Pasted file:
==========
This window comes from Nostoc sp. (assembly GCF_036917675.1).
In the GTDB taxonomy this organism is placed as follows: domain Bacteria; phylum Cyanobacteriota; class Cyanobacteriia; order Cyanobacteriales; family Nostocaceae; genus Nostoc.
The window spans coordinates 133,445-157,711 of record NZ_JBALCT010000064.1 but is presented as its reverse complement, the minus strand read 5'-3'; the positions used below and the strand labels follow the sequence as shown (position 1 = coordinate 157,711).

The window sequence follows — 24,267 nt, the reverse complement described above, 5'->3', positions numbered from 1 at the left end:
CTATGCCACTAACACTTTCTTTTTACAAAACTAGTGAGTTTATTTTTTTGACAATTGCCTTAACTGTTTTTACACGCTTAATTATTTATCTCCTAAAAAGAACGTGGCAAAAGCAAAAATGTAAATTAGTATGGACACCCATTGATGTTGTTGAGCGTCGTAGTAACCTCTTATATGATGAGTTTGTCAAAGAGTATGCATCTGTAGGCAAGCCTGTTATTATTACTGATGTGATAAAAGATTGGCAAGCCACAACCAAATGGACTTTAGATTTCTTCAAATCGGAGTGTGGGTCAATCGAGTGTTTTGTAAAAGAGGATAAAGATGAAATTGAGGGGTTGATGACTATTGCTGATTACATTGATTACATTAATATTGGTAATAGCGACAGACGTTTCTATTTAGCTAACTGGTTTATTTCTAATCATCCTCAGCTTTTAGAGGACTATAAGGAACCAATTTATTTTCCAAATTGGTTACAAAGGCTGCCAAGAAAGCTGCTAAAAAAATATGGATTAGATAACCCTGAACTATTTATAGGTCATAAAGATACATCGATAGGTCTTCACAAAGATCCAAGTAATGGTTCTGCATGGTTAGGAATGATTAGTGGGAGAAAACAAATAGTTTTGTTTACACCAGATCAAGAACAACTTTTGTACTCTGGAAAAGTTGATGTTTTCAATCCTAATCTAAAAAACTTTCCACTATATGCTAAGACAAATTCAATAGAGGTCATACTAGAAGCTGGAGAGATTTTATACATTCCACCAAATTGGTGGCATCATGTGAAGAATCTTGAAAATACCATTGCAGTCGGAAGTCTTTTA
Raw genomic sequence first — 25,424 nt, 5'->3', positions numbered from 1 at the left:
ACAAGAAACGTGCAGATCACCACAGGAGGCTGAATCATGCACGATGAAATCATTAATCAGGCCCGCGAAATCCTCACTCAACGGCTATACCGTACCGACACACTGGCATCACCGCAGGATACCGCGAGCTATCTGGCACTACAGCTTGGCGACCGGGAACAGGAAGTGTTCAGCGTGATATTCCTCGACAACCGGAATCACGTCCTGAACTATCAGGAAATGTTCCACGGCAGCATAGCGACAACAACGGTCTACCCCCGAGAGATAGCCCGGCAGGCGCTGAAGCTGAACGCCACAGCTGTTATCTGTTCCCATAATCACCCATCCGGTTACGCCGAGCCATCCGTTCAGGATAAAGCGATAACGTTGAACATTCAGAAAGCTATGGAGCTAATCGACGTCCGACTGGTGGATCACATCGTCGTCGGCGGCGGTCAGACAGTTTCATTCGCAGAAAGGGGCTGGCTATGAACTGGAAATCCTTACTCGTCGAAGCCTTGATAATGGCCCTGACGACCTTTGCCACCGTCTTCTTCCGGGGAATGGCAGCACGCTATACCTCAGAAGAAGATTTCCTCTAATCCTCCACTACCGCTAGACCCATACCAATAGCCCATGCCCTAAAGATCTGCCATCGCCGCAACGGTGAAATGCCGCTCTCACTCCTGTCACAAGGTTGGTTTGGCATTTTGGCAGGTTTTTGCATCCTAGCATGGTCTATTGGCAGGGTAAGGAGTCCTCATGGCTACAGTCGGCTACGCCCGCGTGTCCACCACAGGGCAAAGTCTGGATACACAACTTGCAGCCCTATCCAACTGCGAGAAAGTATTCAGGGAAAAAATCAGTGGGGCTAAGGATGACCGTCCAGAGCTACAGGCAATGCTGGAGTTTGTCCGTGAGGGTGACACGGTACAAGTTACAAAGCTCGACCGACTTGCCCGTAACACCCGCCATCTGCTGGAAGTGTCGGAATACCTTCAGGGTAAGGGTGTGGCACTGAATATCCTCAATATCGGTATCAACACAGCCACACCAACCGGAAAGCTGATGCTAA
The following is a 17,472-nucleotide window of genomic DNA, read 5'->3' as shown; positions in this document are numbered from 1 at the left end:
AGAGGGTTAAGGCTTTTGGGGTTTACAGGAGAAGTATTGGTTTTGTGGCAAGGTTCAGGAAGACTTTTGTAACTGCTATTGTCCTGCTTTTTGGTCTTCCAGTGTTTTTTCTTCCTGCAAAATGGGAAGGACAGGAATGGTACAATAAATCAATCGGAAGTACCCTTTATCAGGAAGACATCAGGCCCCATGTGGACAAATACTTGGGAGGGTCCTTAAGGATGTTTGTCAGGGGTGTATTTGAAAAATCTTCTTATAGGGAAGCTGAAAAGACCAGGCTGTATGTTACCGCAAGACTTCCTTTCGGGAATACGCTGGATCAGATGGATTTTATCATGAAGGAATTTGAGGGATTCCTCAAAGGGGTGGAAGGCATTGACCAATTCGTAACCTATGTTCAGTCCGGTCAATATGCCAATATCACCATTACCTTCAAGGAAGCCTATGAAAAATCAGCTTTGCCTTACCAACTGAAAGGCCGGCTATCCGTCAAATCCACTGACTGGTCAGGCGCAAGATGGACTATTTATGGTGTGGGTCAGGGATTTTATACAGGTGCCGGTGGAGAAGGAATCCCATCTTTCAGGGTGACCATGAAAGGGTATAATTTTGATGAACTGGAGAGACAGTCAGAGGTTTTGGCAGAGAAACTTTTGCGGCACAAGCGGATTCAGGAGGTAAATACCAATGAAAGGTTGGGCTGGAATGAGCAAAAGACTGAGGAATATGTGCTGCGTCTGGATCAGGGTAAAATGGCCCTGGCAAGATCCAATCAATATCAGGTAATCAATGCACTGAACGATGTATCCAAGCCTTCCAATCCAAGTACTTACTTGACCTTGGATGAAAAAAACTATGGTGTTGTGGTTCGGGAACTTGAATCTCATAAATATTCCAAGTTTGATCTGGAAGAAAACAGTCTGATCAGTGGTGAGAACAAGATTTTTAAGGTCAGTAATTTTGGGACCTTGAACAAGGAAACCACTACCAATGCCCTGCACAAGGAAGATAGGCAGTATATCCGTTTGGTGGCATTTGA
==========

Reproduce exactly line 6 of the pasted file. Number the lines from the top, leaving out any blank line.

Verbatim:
Raw genomic sequence first — 25,424 nt, 5'->3', positions numbered from 1 at the left: